Issue of Foreseeable Duty to be Determined by a Jury in Take-Home Exposure Case Against Plant Where Decedent’s Husband Worked Court of Appeal of Louisiana, Fourth Circuit, May 4, 2016
The plaintiffs’ decedent, Elizabeth Sutherland, alleged take-home exposure to asbestos from her first husband’s work clothes. The plaintiff’s first husband, James “Huey” Chustz, worked as an electrician helper for Hershel Leonard Jr. Electric Company from 1964-72. At minimum, he spent 250 days at the sugar mill Alma Plantation, LLC, where he would become covered in dust from coming into contact with pipes. After dismissal of various parties and claims, the only claim remaining against Alma was if it owed a foreseeable duty to the decedent. Alma moved for and was granted summary judgment on this issue and the plaintiffs appealed.
The plaintiffs’ appeal was granted. The court reviewed Mr. Chustz’s testimony regarding the dirty conditions of Alma and his clothing from working there. The court also reviewed numerous articles presented by the plaintiffs on the dangers of asbestos in the workplace, invoices showing asbestos-containing products purchased by Alma, and the affidavits of industrial hygienist Steve Hays and pulmonary expert Dr. John Maddox. Mr. Hayes’ affidavit set forth how Mr. Chustz would have been exposed to asbestos that he would have brought home and Dr. Maddox’s affidavit set forth how decedent’s “cumulative asbestos exposures caused this lethal malignant pleural mesothelioma.”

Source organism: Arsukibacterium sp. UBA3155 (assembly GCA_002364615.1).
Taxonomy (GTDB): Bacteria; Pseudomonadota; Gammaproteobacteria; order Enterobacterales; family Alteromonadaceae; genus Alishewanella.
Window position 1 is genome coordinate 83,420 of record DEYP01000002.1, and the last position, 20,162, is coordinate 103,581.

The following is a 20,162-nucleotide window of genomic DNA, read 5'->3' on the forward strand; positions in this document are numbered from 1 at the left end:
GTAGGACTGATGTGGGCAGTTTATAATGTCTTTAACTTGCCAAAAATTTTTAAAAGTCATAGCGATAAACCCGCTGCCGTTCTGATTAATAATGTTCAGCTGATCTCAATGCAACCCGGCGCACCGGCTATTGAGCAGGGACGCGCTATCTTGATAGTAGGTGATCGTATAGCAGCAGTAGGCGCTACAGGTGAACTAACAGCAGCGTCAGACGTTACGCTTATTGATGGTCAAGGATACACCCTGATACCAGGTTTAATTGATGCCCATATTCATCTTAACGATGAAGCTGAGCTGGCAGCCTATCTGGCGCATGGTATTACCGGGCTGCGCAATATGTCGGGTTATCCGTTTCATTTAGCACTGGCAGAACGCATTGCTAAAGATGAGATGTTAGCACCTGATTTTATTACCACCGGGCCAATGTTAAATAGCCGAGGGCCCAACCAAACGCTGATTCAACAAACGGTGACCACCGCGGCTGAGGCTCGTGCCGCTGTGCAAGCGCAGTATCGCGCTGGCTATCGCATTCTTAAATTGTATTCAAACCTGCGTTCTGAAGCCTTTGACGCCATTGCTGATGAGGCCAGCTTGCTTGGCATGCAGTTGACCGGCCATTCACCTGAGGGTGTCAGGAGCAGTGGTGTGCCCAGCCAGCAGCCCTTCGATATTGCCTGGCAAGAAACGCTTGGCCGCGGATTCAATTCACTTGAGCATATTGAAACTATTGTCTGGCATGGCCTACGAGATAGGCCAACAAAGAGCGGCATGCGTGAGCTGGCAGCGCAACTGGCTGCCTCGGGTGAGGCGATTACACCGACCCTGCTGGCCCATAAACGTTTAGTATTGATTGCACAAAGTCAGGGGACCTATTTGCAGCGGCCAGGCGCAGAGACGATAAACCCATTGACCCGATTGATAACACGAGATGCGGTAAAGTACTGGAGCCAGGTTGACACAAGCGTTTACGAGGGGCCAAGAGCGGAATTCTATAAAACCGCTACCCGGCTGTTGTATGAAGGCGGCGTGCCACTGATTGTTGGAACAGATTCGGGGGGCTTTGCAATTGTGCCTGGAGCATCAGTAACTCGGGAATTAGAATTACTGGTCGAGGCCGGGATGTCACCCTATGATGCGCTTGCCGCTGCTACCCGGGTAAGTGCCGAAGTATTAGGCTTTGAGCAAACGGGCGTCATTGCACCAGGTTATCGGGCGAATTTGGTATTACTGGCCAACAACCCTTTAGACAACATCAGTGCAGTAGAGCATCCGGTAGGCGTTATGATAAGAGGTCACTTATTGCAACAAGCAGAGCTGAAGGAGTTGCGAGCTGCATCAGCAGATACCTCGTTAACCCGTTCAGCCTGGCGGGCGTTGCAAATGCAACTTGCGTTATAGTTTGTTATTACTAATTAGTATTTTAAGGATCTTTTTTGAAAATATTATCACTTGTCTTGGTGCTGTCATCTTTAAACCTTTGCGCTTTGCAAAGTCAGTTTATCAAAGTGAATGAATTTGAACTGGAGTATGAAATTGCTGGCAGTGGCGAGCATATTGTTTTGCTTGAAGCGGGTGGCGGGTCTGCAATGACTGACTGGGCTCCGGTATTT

In its ruling, the court stated: “Plaintiffs presented evidence in opposition to Alma’s Motion for Partial Summary Judgment to demonstrate that Mrs. Sutherland may have been exposed to asbestos dust, that her death was caused by an asbestos-related illness, and that there was industrial knowledge of the dangers of asbestos and take home exposure. As noted by the U.S. District Court from the Middle District of Louisiana regarding the Walsh-Healy Act, “the Louisiana Supreme Court has found that the act evidences ‘a level of knowledge that pervaded the industry’ and shows ‘a growing understanding and awareness of a serious problem regarding asbestos.’” Catania v. Anco Insulations, Inc., 05-1418-JJB, 2009 U.S. Dist. LEXIS 107375, 2009 WL 3855468, at *2 (M.D. La. Nov. 17, 2009) [*13], quoting Rando, 08-1163, pp. 28-29, 16 So. 3d at 1086-87. Genuine issues of material fact remain that would assist in determining whether an alleged duty of Alma to Mrs. Sutherland was foreseeable, given the unique facts and circumstances in this case. As such, we find, like the Louisiana Supreme Court found in Kenney, that a trial on the merits is necessary and would assist in determining whether Alma owed Mrs. Sutherland a duty. Accordingly, we reverse the judgment of the trial court and remand for further proceedings consistent with this opinion.”